There’s a blurry stratum lying delicately between the binaries of luxury and life’s essentials. Ponder momentarily the inhabitants of northerly climates, who endure the blinding cold winters; does their choice of seal- or bear-skin coats launch them to the top of Greenpeace’s remonstration list? Or the billionaire tycoon who buys a fleet of corporate jets to secure his tax leverage? While wearing furs and owning planes defines ultimate luxury, a veritable rethink of luxury in our society is befitting in the competitive arena of luxury car sales.
According to a March 2013 survey by McKinsey that took into consideration the growing demand for luxury cars in China and looked at those buying them, more than “60 percent of survey respondents regarded ‘buying a car’ as much a priority as ‘buying an apartment’ and ‘paying for children’s education.’” The survey population included a broad range of global auto manufacturers, executives, and assorted consumer focus groups that attempted to decipher China’s anticipated ability to grow its premium car market by 12 percent annually into 2020 and globally by 16 percent.
According to the survey, these “entry-level” groups (or the “new mainstream”) of car consumers have growing annual incomes and a matching confidence that their incomes will continue to increase (McKinsey, p.7). The notable difference, between these up-and-coming groups versus the regular variety of affluent consumers (the Baby Boomers), is their notice of body style, branding, and image. Whereas the Baby Boomers placed dominance of powertrain technology and vehicle performance as priority features.
Multinationals are the mainstay of China’s economic drivers. Eighty percent of China’s luxury car quota is German-made, along with other Euro, Japanese, and U.S. makers topping up the count. In North America, there’s a mirror of this trend occurring. With changes in technology, increases in higher education achievers, and the injection of both women and successful junior executives participating in the consumerism of autos, the image of what our forefathers once called “luxury cars” is now exhausted.
Mercedes-Benz managed to score a strong overall in Forbes’ Luxury Car Buzz Index, savoring a 17.5 percent increase in sales in the U.S. alone in 2011. They dropped jaws that same year when they launched six new models. Their aim is becoming very obvious—with the gradual waning of luxury car sales to the Baby Boomers comes the new insurgent tide of the Y generation. The “carpe diem” optimism of the newer generation overshadows the practical approach of their parents and their grandparents.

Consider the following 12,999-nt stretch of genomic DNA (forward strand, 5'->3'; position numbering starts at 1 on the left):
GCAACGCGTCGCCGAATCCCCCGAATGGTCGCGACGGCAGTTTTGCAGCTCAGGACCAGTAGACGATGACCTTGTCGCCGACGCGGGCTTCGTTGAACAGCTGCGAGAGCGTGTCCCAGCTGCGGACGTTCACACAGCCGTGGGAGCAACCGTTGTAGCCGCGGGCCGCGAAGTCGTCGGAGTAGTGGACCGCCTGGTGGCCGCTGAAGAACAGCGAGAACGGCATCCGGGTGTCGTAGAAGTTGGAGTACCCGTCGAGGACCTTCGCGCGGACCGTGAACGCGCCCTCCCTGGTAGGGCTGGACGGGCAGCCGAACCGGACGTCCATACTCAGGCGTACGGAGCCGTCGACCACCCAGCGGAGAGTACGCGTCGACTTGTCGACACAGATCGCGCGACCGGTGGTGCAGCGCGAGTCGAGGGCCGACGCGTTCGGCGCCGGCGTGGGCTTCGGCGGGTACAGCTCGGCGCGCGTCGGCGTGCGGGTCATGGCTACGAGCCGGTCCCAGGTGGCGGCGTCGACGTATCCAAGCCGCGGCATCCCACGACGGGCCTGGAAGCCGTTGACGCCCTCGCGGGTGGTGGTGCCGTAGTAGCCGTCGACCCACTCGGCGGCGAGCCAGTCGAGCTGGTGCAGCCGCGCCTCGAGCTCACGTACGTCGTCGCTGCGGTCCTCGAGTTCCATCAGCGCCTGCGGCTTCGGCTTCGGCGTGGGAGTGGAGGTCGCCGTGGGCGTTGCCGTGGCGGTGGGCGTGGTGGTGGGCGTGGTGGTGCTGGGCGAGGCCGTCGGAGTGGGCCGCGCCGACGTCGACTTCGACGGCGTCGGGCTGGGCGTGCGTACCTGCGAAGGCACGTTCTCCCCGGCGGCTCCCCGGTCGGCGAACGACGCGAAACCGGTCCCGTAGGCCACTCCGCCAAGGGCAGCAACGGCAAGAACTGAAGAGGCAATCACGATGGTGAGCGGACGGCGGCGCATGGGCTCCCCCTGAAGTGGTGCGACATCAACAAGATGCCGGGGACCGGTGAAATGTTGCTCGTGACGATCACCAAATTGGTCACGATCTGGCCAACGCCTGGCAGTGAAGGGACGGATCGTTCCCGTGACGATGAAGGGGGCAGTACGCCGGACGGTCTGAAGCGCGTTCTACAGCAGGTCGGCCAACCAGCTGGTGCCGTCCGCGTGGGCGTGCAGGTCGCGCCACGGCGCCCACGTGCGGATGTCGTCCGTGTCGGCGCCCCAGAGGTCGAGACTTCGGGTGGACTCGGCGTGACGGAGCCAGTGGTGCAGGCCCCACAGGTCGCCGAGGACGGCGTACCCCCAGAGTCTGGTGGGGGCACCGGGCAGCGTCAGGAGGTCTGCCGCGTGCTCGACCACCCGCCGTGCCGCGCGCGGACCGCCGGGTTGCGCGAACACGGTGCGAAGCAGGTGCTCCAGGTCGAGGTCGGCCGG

Each brand is competing for the same market space while striving to be unique. For example, BMW’s focus is on the driving experience, while Lexus wants its owner to appreciate the status of brand, and Jaguar seems all about the pleasure trip.
Jaguar Land Rover Automotive, out of Britain, has recently introduced some of the most incredible technology to the global automotive market. Their unique drive selector safely ensures the car cannot accidentally drop out of gear and automatically places the vehicle in park should the driver incur a thoughtless moment. Features such as these are being termed “value added” and easily slide from what once was the luxury category to what technology so happily lends to the market now as safety and, therefore, an essential.
The Jaguar XJ AWD features the Meridian 825 watt surround sound system with 17 speakers and a benchmark concert audio to elevate its riders to experiential decadence. The practicality of the all-wheel-drive and various other added value features, like durable leather and 3.0L V6 diesel engine option, marry well with its price point. Jag has also introduced the XF series that shares the same AWD system with the XJ and maintains its well-known consumer stature, unlike Mercedes when they decided to go Smart.
Forbes’ survey ranked10 leading luxury car brands: Acura, Audi, BMW, Cadillac, Infiniti, Jaguar, Lexus, Lincoln, Mercedes-Benz, and Volvo. Comprised of five factors—Brand Satisfaction, Brand Momentum, Personal Promotion, Digital Media, and Traditional Media—they demonstrated how Generation Y has promulgated a new species of practicality where auto sales exist. Making more money means being able to spend more money on items with higher value (and a matching price tag). Additionally, they view their purchases as an investment in their quality of life.
Accordingly, the McKinsley survey attested that motivated Chinese middle class first-time buyers are seeking status by upgrading to premium cars: 30 percent cited “reflection of social status” and 27 percent “self-indulgence” as valid reasons. Additional justifications at the rate of 25 percent each included: “car as a source of fun,” “car as my ‘business card’ for credibility,” “attracted by sophisticated functions and innovative designs,” and “demanding excellent service” (McKinsey, p.6).
As technology enhances our choices and quality of life, the natural tendency is to indulge, provided the affordability factor is in place. Despite an unstable global economy, the confident societal attitudes of emerging professionals worldwide are carving out new strategies. There appears to be an ongoing race of luxury carmakers jockeying to earn top spot on the sales podium.
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